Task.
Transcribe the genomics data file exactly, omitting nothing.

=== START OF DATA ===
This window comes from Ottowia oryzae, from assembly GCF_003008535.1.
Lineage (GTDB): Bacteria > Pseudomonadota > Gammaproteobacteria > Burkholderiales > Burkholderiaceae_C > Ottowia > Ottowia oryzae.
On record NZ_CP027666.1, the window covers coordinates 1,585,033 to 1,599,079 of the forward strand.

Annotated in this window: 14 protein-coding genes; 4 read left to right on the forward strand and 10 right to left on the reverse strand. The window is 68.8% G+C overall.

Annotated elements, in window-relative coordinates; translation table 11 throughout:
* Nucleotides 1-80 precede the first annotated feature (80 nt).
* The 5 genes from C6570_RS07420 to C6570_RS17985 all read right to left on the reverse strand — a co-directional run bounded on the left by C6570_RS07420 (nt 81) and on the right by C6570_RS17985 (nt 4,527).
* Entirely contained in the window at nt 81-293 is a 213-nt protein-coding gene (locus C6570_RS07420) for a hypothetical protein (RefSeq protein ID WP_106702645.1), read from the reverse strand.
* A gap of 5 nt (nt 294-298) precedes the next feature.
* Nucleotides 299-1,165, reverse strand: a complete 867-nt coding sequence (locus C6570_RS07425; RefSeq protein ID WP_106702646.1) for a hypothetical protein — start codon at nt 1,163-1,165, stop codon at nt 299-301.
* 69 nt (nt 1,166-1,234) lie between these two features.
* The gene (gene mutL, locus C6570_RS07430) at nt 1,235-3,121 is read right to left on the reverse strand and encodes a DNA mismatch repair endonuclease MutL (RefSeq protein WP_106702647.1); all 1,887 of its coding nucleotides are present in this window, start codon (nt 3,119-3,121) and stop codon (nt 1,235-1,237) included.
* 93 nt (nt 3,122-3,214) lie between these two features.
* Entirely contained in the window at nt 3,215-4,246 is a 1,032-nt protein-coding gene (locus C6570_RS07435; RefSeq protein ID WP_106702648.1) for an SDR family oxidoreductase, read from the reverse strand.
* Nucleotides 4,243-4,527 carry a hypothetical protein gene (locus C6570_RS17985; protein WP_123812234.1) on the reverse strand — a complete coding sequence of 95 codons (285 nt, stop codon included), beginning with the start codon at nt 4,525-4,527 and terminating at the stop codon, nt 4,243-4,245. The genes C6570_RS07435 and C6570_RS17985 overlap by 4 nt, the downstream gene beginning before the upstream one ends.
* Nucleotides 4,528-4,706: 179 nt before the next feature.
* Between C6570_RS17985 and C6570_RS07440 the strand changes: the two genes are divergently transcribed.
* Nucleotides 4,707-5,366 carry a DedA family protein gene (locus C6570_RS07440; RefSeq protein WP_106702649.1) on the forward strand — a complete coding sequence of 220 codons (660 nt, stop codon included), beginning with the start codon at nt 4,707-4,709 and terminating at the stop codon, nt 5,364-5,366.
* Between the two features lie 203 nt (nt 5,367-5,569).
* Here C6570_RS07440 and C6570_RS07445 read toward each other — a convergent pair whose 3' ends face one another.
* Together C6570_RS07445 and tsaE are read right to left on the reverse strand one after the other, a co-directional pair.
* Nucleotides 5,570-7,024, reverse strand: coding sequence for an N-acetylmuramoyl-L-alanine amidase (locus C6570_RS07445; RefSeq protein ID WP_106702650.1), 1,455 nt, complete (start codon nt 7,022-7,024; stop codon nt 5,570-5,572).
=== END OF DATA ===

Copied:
This window comes from Ottowia oryzae, from assembly GCF_003008535.1.
Lineage (GTDB): Bacteria > Pseudomonadota > Gammaproteobacteria > Burkholderiales > Burkholderiaceae_C > Ottowia > Ottowia oryzae.
On record NZ_CP027666.1, the window covers coordinates 1,585,033 to 1,599,079 of the forward strand.

Annotated in this window: 14 protein-coding genes; 4 read left to right on the forward strand and 10 right to left on the reverse strand. The window is 68.8% G+C overall.

Annotated elements, in window-relative coordinates; translation table 11 throughout:
* Nucleotides 1-80 precede the first annotated feature (80 nt).
* The 5 genes from C6570_RS07420 to C6570_RS17985 all read right to left on the reverse strand — a co-directional run bounded on the left by C6570_RS07420 (nt 81) and on the right by C6570_RS17985 (nt 4,527).
* Entirely contained in the window at nt 81-293 is a 213-nt protein-coding gene (locus C6570_RS07420) for a hypothetical protein (RefSeq protein ID WP_106702645.1), read from the reverse strand.
* A gap of 5 nt (nt 294-298) precedes the next feature.
* Nucleotides 299-1,165, reverse strand: a complete 867-nt coding sequence (locus C6570_RS07425; RefSeq protein ID WP_106702646.1) for a hypothetical protein — start codon at nt 1,163-1,165, stop codon at nt 299-301.
* 69 nt (nt 1,166-1,234) lie between these two features.
* The gene (gene mutL, locus C6570_RS07430) at nt 1,235-3,121 is read right to left on the reverse strand and encodes a DNA mismatch repair endonuclease MutL (RefSeq protein WP_106702647.1); all 1,887 of its coding nucleotides are present in this window, start codon (nt 3,119-3,121) and stop codon (nt 1,235-1,237) included.
* 93 nt (nt 3,122-3,214) lie between these two features.
* Entirely contained in the window at nt 3,215-4,246 is a 1,032-nt protein-coding gene (locus C6570_RS07435; RefSeq protein ID WP_106702648.1) for an SDR family oxidoreductase, read from the reverse strand.
* Nucleotides 4,243-4,527 carry a hypothetical protein gene (locus C6570_RS17985; protein WP_123812234.1) on the reverse strand — a complete coding sequence of 95 codons (285 nt, stop codon included), beginning with the start codon at nt 4,525-4,527 and terminating at the stop codon, nt 4,243-4,245. The genes C6570_RS07435 and C6570_RS17985 overlap by 4 nt, the downstream gene beginning before the upstream one ends.
* Nucleotides 4,528-4,706: 179 nt before the next feature.
* Between C6570_RS17985 and C6570_RS07440 the strand changes: the two genes are divergently transcribed.
* Nucleotides 4,707-5,366 carry a DedA family protein gene (locus C6570_RS07440; RefSeq protein WP_106702649.1) on the forward strand — a complete coding sequence of 220 codons (660 nt, stop codon included), beginning with the start codon at nt 4,707-4,709 and terminating at the stop codon, nt 5,364-5,366.
* Between the two features lie 203 nt (nt 5,367-5,569).
* Here C6570_RS07440 and C6570_RS07445 read toward each other — a convergent pair whose 3' ends face one another.
* Together C6570_RS07445 and tsaE are read right to left on the reverse strand one after the other, a co-directional pair.
* Nucleotides 5,570-7,024, reverse strand: coding sequence for an N-acetylmuramoyl-L-alanine amidase (locus C6570_RS07445; RefSeq protein ID WP_106702650.1), 1,455 nt, complete (start codon nt 7,022-7,024; stop codon nt 5,570-5,572).